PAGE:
In some Gnostic texts, the name of Samael is manifested as “blind god”. This characteristic is closely related to the Christian conception of evil, since it is thought that it is capable of blinding men. 

In the Hypostasis of the Chests, Samael is the first sinner since the beginning of the world. Symbolically he is represented as a lion-headed serpent. This same image is used by Jewish tradition. 

Stories about Samael

Samael and Lilith

Some writings such as the Kabbalah and texts prior to the Zohar, describe the union between Lilith and Samael as a spiritual reflection of the union of Adam and Eve. They also describe both couples as beings born or created as one person: Samael and Lilith, beings born at the same time in the image and likeness of the human couple, Adam and Eve.

Due to the union between Samael and Lilith, and to prevent the spread of demons sons of Samael, God decided to castrate him.

This story is related to some Kabbalah myths dating back to the seventeenth century, in which God decides to castrate the male monster Leviathan and kill the female to prevent its reproduction. After castration, Lilith moved away from Samael. 

Samael and the fifth heaven

Within the Jewish, Islamic and Hindu tradition, the mythology of the seven heavens is found as part of religious cosmology. The heavens are related to the spiritual life of human beings and each one of them possesses the power of the archangel that dominates it and the power of the place.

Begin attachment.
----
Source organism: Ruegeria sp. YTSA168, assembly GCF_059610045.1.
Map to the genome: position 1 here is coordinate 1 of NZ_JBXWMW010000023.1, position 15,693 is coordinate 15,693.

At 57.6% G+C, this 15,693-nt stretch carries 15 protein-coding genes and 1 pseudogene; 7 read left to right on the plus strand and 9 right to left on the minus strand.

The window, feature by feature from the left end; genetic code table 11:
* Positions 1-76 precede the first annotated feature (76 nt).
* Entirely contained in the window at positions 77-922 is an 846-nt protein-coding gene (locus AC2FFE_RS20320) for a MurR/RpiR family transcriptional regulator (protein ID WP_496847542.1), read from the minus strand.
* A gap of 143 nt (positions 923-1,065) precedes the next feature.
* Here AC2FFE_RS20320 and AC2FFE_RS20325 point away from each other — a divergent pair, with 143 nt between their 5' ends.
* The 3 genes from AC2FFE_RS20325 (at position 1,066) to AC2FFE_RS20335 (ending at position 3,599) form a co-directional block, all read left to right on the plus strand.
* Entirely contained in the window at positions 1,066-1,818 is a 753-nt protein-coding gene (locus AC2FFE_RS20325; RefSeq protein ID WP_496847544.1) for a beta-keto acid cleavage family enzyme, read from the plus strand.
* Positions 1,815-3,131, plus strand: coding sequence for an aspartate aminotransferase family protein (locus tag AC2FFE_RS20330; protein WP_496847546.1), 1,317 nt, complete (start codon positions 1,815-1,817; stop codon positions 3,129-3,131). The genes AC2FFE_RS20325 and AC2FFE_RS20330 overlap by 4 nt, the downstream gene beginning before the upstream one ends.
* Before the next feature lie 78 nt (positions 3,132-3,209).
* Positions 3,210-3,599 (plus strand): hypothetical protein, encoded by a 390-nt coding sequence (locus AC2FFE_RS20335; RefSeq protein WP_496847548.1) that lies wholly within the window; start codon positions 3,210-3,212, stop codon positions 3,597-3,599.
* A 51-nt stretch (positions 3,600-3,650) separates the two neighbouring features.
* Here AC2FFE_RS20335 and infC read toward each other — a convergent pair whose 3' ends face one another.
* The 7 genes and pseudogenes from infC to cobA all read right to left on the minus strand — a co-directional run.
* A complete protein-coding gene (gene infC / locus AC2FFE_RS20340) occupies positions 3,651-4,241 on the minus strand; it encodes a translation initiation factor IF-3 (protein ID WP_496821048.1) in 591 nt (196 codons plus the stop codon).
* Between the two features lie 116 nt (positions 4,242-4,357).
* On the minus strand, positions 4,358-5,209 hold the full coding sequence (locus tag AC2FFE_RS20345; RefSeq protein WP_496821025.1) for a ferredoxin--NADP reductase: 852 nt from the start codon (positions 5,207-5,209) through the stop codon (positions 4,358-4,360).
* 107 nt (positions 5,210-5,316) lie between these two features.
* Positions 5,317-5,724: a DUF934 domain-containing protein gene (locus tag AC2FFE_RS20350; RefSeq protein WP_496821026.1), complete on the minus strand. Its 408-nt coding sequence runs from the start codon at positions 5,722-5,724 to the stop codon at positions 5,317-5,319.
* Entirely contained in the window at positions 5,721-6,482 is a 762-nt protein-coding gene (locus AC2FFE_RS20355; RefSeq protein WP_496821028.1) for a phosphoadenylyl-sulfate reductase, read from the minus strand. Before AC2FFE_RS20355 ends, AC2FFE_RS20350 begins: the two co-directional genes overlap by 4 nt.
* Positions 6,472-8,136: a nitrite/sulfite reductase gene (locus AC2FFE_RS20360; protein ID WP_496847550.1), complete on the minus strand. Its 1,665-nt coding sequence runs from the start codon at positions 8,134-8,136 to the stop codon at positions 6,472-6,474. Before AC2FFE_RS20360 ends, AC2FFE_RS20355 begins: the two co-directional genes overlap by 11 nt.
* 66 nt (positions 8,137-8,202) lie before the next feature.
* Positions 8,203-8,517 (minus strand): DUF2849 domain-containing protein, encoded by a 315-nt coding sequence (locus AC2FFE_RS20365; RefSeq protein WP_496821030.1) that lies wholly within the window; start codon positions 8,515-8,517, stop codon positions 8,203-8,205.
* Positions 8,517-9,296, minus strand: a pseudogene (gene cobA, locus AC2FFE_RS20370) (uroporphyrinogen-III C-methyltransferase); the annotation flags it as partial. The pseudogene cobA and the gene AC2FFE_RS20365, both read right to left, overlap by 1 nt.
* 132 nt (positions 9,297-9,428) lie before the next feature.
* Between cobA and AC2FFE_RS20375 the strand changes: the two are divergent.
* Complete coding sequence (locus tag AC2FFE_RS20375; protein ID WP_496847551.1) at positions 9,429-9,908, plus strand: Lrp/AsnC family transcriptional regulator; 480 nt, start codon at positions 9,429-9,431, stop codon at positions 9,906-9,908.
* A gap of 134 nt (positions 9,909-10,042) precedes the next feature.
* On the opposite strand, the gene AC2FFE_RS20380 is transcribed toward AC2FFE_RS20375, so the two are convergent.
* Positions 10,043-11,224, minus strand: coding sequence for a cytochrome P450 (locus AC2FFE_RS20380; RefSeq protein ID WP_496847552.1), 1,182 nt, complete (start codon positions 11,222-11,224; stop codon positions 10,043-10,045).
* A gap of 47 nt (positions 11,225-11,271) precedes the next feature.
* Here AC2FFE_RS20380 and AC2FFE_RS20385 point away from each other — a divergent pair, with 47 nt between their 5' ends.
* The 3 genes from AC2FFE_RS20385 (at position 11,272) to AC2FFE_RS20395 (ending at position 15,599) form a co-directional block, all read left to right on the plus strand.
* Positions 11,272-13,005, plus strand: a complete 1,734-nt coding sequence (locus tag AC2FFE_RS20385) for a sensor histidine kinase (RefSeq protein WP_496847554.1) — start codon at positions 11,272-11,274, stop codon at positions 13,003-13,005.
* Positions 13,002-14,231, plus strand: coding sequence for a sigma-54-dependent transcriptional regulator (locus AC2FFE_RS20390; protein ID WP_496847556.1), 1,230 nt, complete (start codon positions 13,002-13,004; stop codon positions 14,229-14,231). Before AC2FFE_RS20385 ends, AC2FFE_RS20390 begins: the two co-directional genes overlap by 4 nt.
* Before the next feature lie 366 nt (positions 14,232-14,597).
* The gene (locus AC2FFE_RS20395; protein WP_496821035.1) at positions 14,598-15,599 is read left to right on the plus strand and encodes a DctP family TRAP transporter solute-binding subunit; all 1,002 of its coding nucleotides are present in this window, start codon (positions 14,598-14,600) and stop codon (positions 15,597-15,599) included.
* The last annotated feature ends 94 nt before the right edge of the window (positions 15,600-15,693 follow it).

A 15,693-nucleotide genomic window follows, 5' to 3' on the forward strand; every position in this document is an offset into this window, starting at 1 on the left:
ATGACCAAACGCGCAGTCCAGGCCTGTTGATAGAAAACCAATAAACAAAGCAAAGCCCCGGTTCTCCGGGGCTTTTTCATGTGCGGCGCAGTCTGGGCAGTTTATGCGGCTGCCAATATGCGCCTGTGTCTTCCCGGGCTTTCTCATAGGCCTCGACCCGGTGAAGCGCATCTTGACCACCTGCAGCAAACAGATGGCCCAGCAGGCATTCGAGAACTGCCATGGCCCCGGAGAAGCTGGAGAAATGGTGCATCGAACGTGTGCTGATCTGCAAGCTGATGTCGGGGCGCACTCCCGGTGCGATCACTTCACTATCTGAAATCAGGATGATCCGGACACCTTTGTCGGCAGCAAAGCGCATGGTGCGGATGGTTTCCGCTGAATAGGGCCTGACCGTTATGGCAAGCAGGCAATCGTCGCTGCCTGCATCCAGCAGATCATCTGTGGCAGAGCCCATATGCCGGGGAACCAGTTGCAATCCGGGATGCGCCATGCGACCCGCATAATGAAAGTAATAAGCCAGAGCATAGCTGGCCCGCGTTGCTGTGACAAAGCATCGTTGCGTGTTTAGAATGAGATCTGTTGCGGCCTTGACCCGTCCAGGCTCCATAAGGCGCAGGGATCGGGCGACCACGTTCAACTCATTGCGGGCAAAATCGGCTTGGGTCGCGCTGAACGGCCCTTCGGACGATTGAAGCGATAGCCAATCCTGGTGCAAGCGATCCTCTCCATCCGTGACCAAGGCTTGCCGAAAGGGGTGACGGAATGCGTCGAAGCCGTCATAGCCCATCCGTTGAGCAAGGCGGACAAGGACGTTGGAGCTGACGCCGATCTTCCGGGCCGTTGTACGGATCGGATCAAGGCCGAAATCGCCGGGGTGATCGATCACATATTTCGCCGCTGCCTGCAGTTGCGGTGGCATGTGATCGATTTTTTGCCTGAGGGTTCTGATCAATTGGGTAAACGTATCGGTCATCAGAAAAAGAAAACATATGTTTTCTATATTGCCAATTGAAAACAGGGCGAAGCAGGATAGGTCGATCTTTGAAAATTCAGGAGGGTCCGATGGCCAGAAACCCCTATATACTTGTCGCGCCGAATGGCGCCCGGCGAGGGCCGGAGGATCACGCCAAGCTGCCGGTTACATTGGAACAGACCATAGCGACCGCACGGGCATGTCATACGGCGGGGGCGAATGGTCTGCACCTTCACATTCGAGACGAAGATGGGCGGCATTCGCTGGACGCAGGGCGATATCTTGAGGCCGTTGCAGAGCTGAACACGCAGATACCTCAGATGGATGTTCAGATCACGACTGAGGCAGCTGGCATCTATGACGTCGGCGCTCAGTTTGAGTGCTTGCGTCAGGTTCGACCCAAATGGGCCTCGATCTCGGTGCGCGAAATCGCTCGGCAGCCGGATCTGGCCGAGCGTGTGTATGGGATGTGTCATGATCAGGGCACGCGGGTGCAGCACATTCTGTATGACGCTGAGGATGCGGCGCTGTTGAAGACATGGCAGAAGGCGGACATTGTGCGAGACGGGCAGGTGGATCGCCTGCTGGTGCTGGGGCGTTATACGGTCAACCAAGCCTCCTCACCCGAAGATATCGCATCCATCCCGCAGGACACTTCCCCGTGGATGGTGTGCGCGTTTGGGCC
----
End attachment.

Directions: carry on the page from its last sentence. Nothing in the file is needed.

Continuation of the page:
In ancient times they were associated with the visible planets and included the Sun and the Moon. In this way, Mercury , Venus , Mars , Saturn and Jupiter appeared as layers of heavens.

The fifth heaven is the one governed by the archangel Samael and attended in turn by two million more angels. This great community is divided between four quarters of the world.

In this heaven the twelve months are controlled, each one led by an angel. The northern areas within the fifth heaven are inhabited by the Grigori and those in the south by the ministering angels or shepherds, who praise God with songs. 

Origin of the name Samael

In the first instance, the name of Samael appeared in the book of Enoch, as a proxy among the angels who rebelled against God. This Hebrew text exposes the names “Sammane” and “Semiel” as antecedents of the current Samael.

The Greeks took the Byzantine version of the Book of Enoch and kept the name “Samiel” with its original meaning “blind.” The Samael version comes from the work of the Greek bishop Irenaeus for the Ophite sects.

References

  1. Samael Demon, Angel, Archangel, the lightbringer. Recovered from themystica.com
  2. Samael. Jewish Virtual Library. Recovered from jewishvirtuallibrary.org
  3. Harper T (2016) The Magick of the Seven Heavens. Recovered from archangels-and-angels.com
  4. Samael: meaning, prayer, as a devil and more. Recovered from hablemosdemitologias.com
  5. Cabala. Wikipedia, The Free Encyclopedia. Recovered from en.wikipedia.org
  6. Lilith. Wikipedia, The Free Encyclopedia. Recovered from en.wikipedia.org
  7. Samael. Wikipedia, The Free Encyclopedia. Recovered from en.wikipedia.org